18 May 2021

Sorting Out a Hot Mess in Your Family Tree

It all started with Angela. When I landed on her in my 29,000-person family tree, I noticed I had her death date, but not her parents' names. She died in April 1809—about a month after my part of Italy began keeping birth, marriage, and death records.

I pulled up her death record. I found her parents' names and added them to my family tree. Then I saw a bigger problem with her father, Pasquale. His facts were a hot mess.

I found two versions of Pasquale's 1799 death record:

  • in his son Angelo's 1815 marriage documents
  • in his grandson Pasquale's 1853 marriage documents

In both versions of the death record, Pasquale is the son of Tommaso Cocca and Angela Gentile. That's fantastic because Tommaso and Angela are in the town's 1742 census. (The census is captured in a book called "Colle Sannita nel 1742" by my friend, Dr. Fabio Paolucci.) In both death records Pasquale's wife is Costanza Iamarino. I knew two of Pasquale and Costanza's children: Angela (born in 1776 per her death record) and Angelo (born in 1795).

But here's the problem. In my family tree, I had also identified Mariangela Iamarino as Pasquale's wife. That couple had two children in 1771 and 1773.

A note in my family tree made me wonder if he really had married both Mariangela and Costanza. Here's my note:

"Pasquale's death record (from his granddaughter Carmina Cocca's 1837 marriage documents) says he died on 2 Jul 1795, was the son of Giambattista Cocca and Pietronilla Vignogna, and was married to Mariangela Iamarino. I believe I've combined 2 men."

Finding More Facts to Sort Out the Mess

Now that I've stumbled upon this Pasquale mess again, it's time to set things straight.

The first thing to do is look at the 1795 death record in Carmina Cocca's marriage documents. In all, I found three versions of Pasquale's 1795 death record, but only one included his age at death.

Two different death records, with two different wives, made it clear I'd merged two men.
Two different death records, with two different wives, made it clear I'd merged two men.

The available facts make it clear I accidentally merged two Pasquale Cocca's into one. So how do I separate them while maintaining each man's facts?

If I could duplicate Pasquale in Family Tree Maker, I could remove the wrong facts, spouses, and kids from each man. Since there is no duplication option, I'll make a note of each fact that belongs to the Pasquale who died in 1795:

  • He married Mariangela Iamarino
  • They had 3 children: Giambattista, Donata, and Maria Maddalena
  • I now know he died in 1795 and his parents were Giambattista Cocca and Pietronilla Vignogna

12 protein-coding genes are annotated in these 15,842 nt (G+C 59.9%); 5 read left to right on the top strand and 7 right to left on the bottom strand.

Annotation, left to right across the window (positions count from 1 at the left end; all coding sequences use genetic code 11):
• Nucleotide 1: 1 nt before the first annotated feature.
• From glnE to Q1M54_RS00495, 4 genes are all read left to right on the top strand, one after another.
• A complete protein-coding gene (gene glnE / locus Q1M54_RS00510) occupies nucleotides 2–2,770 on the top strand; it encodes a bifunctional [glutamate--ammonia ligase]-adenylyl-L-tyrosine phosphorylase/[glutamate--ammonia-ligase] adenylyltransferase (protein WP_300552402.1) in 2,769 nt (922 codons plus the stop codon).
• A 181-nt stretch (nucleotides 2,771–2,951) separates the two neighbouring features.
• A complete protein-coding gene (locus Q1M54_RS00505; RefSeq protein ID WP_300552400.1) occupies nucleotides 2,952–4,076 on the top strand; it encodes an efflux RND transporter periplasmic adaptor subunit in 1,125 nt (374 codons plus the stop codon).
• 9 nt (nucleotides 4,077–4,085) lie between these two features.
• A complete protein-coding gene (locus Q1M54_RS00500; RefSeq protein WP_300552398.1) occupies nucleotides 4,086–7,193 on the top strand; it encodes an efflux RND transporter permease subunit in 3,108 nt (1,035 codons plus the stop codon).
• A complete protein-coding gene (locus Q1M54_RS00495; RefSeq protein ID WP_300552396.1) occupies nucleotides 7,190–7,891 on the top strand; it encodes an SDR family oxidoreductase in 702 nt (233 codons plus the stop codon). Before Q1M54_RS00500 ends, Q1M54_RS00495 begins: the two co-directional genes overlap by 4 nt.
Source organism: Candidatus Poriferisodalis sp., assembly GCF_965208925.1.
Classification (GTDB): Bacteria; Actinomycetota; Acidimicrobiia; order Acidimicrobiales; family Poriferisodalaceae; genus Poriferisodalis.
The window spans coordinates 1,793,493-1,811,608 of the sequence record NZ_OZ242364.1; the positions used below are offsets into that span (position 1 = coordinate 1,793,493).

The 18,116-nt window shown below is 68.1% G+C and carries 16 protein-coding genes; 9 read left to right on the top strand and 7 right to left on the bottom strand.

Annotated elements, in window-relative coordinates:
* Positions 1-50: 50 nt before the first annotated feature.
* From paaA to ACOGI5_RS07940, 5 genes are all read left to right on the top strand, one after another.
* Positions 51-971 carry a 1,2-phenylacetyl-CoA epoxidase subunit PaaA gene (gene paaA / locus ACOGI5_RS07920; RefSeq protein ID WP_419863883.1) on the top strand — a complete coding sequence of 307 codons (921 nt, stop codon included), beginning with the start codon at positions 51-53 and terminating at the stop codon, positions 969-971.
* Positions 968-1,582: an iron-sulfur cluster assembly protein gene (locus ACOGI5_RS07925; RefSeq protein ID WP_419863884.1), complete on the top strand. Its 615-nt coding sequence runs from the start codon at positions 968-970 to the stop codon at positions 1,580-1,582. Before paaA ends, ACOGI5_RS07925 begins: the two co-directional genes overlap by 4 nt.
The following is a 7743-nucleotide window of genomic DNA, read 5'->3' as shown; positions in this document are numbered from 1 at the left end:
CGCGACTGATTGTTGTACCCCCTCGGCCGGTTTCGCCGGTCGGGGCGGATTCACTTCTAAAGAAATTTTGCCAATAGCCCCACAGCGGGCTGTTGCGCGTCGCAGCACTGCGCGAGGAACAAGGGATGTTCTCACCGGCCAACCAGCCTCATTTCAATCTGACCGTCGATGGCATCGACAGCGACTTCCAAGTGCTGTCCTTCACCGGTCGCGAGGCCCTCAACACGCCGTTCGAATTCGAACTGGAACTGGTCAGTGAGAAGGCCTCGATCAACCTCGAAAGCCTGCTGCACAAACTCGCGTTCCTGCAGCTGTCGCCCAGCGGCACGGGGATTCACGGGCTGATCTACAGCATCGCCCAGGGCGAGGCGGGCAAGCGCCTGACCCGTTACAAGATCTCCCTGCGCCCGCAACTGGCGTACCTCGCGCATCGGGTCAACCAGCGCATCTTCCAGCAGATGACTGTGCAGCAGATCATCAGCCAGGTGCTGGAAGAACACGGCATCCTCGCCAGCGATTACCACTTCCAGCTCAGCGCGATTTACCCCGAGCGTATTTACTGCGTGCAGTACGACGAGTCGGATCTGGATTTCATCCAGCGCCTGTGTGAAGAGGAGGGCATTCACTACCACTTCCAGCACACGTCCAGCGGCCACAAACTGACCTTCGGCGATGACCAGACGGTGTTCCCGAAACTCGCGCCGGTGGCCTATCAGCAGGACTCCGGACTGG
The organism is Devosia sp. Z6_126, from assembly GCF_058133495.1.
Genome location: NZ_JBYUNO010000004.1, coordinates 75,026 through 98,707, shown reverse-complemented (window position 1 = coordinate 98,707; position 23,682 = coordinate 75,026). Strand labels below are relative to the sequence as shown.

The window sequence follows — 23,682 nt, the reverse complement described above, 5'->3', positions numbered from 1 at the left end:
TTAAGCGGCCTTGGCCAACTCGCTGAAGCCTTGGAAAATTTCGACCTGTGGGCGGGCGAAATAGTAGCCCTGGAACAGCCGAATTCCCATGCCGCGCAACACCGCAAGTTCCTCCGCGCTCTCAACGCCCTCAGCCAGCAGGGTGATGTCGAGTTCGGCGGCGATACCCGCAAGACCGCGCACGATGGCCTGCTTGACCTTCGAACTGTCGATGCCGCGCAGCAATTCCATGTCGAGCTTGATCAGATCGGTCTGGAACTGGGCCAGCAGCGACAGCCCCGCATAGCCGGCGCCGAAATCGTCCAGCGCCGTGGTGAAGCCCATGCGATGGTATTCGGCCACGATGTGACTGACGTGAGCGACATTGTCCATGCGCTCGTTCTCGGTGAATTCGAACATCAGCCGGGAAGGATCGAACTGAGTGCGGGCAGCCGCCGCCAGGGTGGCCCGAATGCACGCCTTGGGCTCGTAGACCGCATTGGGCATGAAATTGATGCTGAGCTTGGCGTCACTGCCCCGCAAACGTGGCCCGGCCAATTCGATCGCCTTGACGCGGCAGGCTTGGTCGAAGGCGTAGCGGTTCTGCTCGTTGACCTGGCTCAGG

Separating the Families Carefully

To avoid losing sight of Mariangela and her children, I'll follow these steps:

  1. Select each of the children and detach them from Pasquale, but not from Mariangela Iamarino.
  2. Select Mariangela and detach her from Pasquale.
  3. Create a new Pasquale Cocca as Mariangela's husband and father of her children.
  4. Add this new Pasquale's death date and his parents' names.

With all the facts and steps in front of me, I can fix this mess without missing anything. I'll remove that very important note and bookmark from the other Pasquale Cocca, too.

Now I've given Mariangela and her children their very own Pasquale Cocca. When I added his parents, I found that they, too, are in the 1742 census. I used the census to add Pasquale's paternal grandfather and his two older siblings. Since Pasquale is not listed in the 1742 census, I know he was not born in 1740, as his death record says. I'll give him a birth date of Abt. 1743.

Don't Assume You'll Remember These Things

I'm so grateful I left myself a note about Pasquale.

The Bookmarks feature of Family Tree Maker is an important way to keep your notes visible.
The Bookmarks feature of Family Tree Maker is an important way to keep your notes visible.

When I add a note in Family Tree Maker, I give the person a bookmark. Seeing that bookmark in the list of all people lets me see there's something about this person I need to know. Once I solve a problem, I remove the note and the person's bookmark.

If there's a hot mess in your family tree, gather as many facts as you can. Pay attention to the discrepancies. Take careful notes so you can undo your errors and set things straight.

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1 comment:

  1. I doubt there's a genealogist out there without one or two messes like this, especially on larger trees. I loved reading how you sorted it out and fixed it :)

    ReplyDelete